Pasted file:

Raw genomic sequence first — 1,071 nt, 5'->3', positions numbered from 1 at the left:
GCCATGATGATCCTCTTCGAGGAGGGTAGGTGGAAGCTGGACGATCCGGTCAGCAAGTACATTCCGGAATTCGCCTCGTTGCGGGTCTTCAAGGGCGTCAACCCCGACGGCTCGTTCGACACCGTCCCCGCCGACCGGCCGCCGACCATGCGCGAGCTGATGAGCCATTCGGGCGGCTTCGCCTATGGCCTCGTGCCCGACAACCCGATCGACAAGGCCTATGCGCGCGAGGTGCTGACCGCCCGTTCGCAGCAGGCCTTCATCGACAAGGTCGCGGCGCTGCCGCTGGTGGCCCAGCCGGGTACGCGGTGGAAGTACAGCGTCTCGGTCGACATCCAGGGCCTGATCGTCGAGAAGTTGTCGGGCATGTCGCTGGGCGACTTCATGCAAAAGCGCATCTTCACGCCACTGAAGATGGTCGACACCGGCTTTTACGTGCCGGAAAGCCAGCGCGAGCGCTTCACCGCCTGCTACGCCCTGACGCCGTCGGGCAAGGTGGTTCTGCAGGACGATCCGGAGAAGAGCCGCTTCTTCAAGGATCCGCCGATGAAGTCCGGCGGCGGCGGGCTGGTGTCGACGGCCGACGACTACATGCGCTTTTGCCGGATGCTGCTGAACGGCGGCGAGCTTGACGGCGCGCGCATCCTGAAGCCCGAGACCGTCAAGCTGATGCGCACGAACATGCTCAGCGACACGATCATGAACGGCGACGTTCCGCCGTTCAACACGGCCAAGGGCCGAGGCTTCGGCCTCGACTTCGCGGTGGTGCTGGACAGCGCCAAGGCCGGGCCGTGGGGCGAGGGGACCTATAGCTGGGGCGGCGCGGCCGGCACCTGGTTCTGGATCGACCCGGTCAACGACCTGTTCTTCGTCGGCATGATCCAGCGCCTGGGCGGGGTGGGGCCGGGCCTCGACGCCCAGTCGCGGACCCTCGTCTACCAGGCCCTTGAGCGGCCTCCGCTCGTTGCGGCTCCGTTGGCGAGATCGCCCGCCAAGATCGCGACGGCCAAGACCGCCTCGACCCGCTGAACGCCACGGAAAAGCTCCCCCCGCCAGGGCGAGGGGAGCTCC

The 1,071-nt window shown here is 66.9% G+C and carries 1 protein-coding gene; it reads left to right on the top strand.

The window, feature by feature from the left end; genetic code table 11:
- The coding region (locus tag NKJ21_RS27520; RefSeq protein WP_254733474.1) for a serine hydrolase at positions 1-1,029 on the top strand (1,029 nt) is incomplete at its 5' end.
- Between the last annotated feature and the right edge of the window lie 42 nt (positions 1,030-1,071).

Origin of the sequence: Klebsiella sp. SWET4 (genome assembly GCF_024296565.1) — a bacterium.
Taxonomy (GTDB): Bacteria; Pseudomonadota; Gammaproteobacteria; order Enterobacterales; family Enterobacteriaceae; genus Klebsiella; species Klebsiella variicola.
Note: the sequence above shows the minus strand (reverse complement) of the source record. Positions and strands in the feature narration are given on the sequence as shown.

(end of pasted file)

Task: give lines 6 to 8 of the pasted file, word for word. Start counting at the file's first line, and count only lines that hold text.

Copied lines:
- Between the last annotated feature and the right edge of the window lie 42 nt (positions 1,030-1,071).

Origin of the sequence: Klebsiella sp. SWET4 (genome assembly GCF_024296565.1) — a bacterium.
Taxonomy (GTDB): Bacteria; Pseudomonadota; Gammaproteobacteria; order Enterobacterales; family Enterobacteriaceae; genus Klebsiella; species Klebsiella variicola.